GOLDBERG, Circuit Judge:
Our nation's courts are required to play a limited role in reviewing the disposition of social security benefits claims. We are not to meddle in the fact-findings of the Secretary of Health, Education and Welfare
I. PROCEDURAL BACKGROUND
Appellant Samuel Ferguson ("Ferguson" or "Appellant") applied for social security disability benefits in 1977, but his request was denied by the Social Security Administration. Record at 72-94. A hearing was then held before an Administrative Law Judge ("ALJ") on his claim. The ALJ found that while Ferguson could no longer engage in "strenuous physical activity," he retained the "capacity for light to moderate physical activity on a sustained basis," id. at 21, and was therefore not disabled within the language of the statute. 42 U.S.C.A. §§ 423(d), 1382c(a) (West 1974); see infra pages 246-247. The Appeals Council summarily affirmed the ALJ's decision, Record at 3, and pursuant to Social Security Act § 205(g), 42 U.S.C.A. § 405(g) (West 1974), Ferguson sought judicial review of what was then "a final decision of the Secretary of Health, Education and Welfare." Record at 170. The district court granted summary judgment for the Secretary based on the conclusion "that there was substantial evidence" to support the ALJ's finding of no disability. Ferguson appeals from the judgment of the district court.
II. PROCEEDINGS BEFORE THE ALJ
After considering Ferguson's own testimony and various medical reports, the ALJ concluded that Ferguson was impaired by "(1) alcoholism, [and] (2) hypertensive vascular disease, class II." Id. at 20. As to the former, the ALJ found that since appellant "has the ability to stop drinking," the impairment was "remediable." Id. As to the latter, the ALJ found that the heart defect "results in only slight limitation of physical activity," and could be controlled with medication. Id. at 21. The ALJ reasoned that since Ferguson could perform light or moderate physical activity, he could "work as a custodian or janitor," and the ALJ then took administrative notice that such jobs existed "in the national economy" and "in the area in which the claimant resides." Id. Taking into account appellant's age, experience and education, the ALJ concluded that Ferguson was not disabled within the meaning of the statute and was therefore not entitled to the requested benefits.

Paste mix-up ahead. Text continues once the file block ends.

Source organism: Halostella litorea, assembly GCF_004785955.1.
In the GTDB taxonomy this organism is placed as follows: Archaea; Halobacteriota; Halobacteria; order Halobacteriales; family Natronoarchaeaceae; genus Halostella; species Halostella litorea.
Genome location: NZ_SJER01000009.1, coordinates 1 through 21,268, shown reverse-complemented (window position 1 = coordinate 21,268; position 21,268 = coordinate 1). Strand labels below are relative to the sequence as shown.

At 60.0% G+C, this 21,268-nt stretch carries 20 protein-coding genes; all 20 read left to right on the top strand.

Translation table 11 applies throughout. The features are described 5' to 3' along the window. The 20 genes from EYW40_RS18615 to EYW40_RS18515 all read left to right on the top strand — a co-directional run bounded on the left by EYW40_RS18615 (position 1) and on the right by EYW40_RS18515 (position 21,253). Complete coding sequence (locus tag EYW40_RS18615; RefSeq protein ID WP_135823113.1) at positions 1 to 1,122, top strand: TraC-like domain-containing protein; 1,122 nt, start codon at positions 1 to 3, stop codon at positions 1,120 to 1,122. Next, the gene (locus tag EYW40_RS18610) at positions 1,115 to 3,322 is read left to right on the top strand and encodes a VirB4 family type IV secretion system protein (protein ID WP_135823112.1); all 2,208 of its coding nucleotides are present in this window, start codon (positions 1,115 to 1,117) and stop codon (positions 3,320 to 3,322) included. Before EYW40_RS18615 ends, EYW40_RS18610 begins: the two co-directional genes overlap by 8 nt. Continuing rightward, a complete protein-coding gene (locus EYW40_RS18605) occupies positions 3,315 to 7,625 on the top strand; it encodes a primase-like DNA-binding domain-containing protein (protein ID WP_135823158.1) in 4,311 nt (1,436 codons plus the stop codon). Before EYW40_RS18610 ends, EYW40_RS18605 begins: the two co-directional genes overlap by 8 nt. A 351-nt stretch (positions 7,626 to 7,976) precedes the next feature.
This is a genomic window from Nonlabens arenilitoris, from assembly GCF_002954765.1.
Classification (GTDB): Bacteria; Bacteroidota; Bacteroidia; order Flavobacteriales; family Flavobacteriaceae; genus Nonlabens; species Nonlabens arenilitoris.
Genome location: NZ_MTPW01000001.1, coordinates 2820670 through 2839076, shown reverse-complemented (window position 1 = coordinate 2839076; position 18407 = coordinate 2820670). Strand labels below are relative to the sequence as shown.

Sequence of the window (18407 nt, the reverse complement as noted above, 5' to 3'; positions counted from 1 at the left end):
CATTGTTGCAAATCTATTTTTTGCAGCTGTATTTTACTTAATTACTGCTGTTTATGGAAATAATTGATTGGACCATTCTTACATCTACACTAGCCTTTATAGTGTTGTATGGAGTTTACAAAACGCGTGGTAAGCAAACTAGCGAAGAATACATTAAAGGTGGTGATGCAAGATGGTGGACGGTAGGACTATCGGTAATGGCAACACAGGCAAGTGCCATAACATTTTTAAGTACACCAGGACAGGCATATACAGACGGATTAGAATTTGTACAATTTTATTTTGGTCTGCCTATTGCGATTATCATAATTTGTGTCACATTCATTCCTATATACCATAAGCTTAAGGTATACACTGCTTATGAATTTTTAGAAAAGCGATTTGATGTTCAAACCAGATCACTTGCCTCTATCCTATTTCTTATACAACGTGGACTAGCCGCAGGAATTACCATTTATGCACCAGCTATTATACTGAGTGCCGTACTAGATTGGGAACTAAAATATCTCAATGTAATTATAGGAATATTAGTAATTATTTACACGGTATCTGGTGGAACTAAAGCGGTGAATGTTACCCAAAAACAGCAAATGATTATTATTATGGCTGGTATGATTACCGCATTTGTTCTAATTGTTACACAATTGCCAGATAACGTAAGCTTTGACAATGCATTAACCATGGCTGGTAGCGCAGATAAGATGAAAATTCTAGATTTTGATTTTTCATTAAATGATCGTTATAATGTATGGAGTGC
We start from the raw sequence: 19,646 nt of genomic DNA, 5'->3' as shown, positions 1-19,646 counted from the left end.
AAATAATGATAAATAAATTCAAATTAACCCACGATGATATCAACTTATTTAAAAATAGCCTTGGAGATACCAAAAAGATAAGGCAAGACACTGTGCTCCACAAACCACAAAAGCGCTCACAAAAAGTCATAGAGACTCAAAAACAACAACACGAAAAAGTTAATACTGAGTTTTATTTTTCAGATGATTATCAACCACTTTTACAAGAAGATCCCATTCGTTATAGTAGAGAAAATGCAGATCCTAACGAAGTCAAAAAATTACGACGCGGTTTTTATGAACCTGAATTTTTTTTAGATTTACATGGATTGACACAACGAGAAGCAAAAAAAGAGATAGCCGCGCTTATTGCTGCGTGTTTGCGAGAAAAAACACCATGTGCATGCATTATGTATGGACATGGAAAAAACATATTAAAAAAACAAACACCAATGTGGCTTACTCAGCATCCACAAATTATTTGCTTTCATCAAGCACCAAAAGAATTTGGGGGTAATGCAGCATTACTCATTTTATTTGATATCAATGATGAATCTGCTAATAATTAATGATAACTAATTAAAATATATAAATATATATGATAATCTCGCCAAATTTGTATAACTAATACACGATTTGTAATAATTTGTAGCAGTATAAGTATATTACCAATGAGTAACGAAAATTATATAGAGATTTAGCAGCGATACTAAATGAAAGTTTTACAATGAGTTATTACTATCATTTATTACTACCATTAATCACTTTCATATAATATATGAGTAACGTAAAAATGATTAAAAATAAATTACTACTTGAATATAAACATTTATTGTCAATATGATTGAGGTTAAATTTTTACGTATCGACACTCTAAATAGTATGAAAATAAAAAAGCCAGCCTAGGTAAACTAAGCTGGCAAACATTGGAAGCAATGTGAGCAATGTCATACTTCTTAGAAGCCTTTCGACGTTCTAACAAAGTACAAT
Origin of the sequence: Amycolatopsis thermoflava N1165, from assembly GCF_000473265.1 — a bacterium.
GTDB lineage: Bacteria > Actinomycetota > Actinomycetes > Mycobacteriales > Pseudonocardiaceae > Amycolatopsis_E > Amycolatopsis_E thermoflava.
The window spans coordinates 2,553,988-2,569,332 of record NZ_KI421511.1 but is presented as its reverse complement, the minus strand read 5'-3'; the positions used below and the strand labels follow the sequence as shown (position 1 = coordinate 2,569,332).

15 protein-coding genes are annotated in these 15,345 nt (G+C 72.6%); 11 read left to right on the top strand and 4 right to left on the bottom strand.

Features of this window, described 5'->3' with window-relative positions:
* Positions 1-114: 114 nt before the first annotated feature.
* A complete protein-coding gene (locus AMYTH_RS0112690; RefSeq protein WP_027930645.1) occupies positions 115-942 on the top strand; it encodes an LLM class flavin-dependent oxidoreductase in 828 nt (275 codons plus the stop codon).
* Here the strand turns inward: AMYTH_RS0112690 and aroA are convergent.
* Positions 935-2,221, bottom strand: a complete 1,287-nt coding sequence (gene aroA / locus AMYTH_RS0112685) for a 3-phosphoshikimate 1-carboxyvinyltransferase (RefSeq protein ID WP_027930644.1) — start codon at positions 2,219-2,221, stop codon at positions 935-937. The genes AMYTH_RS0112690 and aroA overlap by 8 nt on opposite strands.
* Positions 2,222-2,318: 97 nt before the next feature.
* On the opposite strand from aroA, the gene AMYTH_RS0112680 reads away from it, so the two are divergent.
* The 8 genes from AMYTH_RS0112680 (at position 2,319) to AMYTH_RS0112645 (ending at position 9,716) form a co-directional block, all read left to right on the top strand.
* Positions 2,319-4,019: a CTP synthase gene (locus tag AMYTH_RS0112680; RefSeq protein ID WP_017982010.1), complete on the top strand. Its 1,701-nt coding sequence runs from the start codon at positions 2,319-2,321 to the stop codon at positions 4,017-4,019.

III. BURDEN OF PROOF AND FINDINGS BELOW
It is clear that a claimant seeking social security benefits bears the brunt of the burden of proof on the disability question.
A. Vocational Expert
In the case at bar, the ALJ found that appellant had met his burden of showing that he was unable to perform his former job, but that other work existed in the national economy which Ferguson could perform. The ALJ relied on medical testimony in finding that Ferguson could do light to moderate work, and took administrative notice of the fact that jobs requiring light to moderate work existed in the national economy. The ALJ cited work "as a custodian or janitor in any public or private building" as an example of this kind of job. Record at 21. No vocational expert testified as to the types of light to moderate physical activities required of janitors or similar workers. Moreover, no evidence was introduced as to whether Ferguson would be able to perform the activities of a janitor given his physical condition. The ALJ's conclusion rested only on evidence that appellant could perform light to moderate activity and on judicial notice that jobs requiring light to moderate activity existed in the national economy.
It is clear that in the case at bar there was ample evidence to support the ALJ's finding that Ferguson could do light work, see, e. g., id. at 151, and it is equally clear that the ALJ was entitled to take administrative notice of the fact that light work exists in the national economy, see Brown v. Finch, 429 F.2d 80 (5th Cir. 1970); Breaux v. Finch, 421 F.2d 687 (5th Cir. 1970) (per curiam); Floyd v. Finch, 441 F.2d 73 (6th Cir. 1971). However, the uncontradicted medical evidence indicated that the types of light to moderate work which Ferguson could perform were limited, see Record at 151, and it was unclear whether jobs requiring only the types of light to moderate work which appellant could perform existed in the national economy. Indeed, the ALJ's finding that Ferguson could be a janitor or custodian seems puzzling in light of the doctor's unrefuted conclusion that Ferguson could not perform "pushing/pulling movements," "climbing (stairs or ladders) and balancing," and "reaching (overhead)."